Python + XML = wary coexistence

There has been quite a bit of discussion triggered by my article "Python and XML: Should Python and XML Coexist?". This sort of thing always surprises me more than it should. I like to post code-heavy articles and leave the philosophy to the occasional entry, or to this very Weblog, but it seems that people respond more vocally to philosophy than to code. Perhaps I'll discuss with Kendall, my editor, what this suggests in terms of future directions for my Python/XML column.

Anyway, first I point to PJE's response. I used quotes from his Weblog as jumping-off points for my article.

Uche Ogbuji liberally quotes from and analyzes two of my XML-v.-Python rants, and actually gets it completely right. Since at least one of those rants has been cited as meaning I think XML is the spawn of Satan, I'm glad Uche read closely enough to get the context and nuance, without projecting things into it that I didn't say. Kudos!

I don't claim to know whom PJE speaks of when he refers to other commentary on his rant, but Martijn Faassen indicated his own response. I do think that Martijn missed some of PJE's intended nuance, but to be fair, it took me more than one reading to catch that nuance. I think that PJE could have saved himself a lot of misunderstanding, but hell, I've had my turn at thickly nuanced rant myself, so I see both sides. Looking more broadly at the landscape, Martijn puts succinctly what I've said in the past.

This disdain for XML technologies is very common among Python programmers.

But maybe that means something greater than petty rivalry. Mike Champion brought up my article on XML-DEV:

For some time now we've seen the JSON "fat-free alternative to XML" direction that some in the AJAX world are taking to address both XML's inefficiency and the mismatch with programming languages. Now I see that many in the Python community have a similar attitude toward XML and encourage its use only when necessary to exchange data with non-Python apps.

He followed with a list of thoughts, touching on the likely roles of JSON, Python, XML, and more, and I responded. To much to quote from the exchange. Read the originals yourself, if you like. I will mention the final thought in my response:

In many ways I think a vicious backlash from programming languages against XML is just what XML needs right now.

In saying that, I had in mind some of my other prosaic articles about the direction of XML, including:

I think that many XML folks have been working to encroach on the territory of languages such as Python, even if Python folks aren't always clear on this fact while complaining about XML. We'll just have to see how it all shakes out. I know what pattern of tool usage I'll stick to for now. Speaking of omni-tools, Dimitre Novatchev put in a plug for XSLT as general-purpose programming language, which he's also done here in Copia comments. I still think it's a bad idea to treat XSLT as anything other than a template language. XSLT in its place, Python (or Javascript, Ruby, or whatever) in its place.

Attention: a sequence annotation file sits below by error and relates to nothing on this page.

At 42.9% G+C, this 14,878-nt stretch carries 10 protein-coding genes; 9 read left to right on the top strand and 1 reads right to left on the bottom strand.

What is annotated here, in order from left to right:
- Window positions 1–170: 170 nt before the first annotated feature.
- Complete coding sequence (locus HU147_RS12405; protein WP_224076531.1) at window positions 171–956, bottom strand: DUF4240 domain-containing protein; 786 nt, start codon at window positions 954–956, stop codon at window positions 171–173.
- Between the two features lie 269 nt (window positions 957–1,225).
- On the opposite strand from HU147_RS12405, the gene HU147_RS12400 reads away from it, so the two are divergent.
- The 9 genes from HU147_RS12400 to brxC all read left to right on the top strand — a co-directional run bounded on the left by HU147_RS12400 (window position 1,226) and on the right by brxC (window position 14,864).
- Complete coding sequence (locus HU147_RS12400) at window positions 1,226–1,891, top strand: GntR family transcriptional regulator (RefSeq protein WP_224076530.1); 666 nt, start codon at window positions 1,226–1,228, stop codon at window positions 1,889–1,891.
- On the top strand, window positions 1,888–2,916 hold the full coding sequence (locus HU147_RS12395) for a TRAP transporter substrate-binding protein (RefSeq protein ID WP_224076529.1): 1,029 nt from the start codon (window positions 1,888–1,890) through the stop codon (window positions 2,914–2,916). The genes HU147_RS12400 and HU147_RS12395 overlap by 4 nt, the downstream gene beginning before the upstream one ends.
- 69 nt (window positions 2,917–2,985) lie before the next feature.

In the comments on my article there are some interesting bits, including one correspondent's mention of the importance of open file formats, and the XML's role in this, followed bewilderingly by:

C++ is so powerful that with the right classes, many of the advantages of a scripting language are attainable.

Sounds like someone who badly needs to actually try Python.

[Uche Ogbuji]

via Copia
4 responses
I think for PJE to speak about people detecting (or not) 'context and nuance' in what amounts to a rant is a bit confusing. I appreciated the rant quite a bit, but the exact thing that was missing from it was context and nuance; it wouldn't be a good rant otherwise. As he says in a comment to my article, his position is more nuanced than his tone was.

The one bit of context I got before he actually

announced it was that he was probably looking at the Chandler source code... :)

I'd seen the XML bit of his "Python is not Java" post quoted by a few other other Python programmers, and I was responding to people who picked up on that bit. The problem I have is more with the tone than the content. XML is certainly far from a panacea, but  it cannot be ignored either. My problem with the rant, and the way the rant was being picked up, is that his tone is giving an excuse to other Python programmers to ignore XML with disdain. I don't believe that's an attitude that is useful.

Finally, I also hope the backlash to XML can be kept from being too viscious. Viscious backlash to me has a connotation with uninformed lashing out, while what is needed is constructive, though strong, criticism.
Well put, Martijn.  You really should post this on your Weblog.  As you said about your other posting, it doesn't deserve to be buried in comments to another article.
Excuse a little flippancy, but that last correspondent is perfectly correct. The first thing you do is write a Ruby interpreter...
Python is not Java ???? What in the world does this have to do with XML ?!? Perl processes XML. C# processes XML. Do we need to say Python is not Perl ? Not C# ? There are umpteen ways to process XML. XML is a META LANGUAGE for describing structured data. It is bound to NO one particular programming language. A dislike on the part of Python programmers is a lie. I am working on Wall St, financial applications processing XML. We've got Perl, C# and Python scripts working well on my project. No-one dislikes XML. We also like HTML, Ebcdic coded text, Ascii coded text and Unicode. We don't dislike a paint-brush because we don't like painting.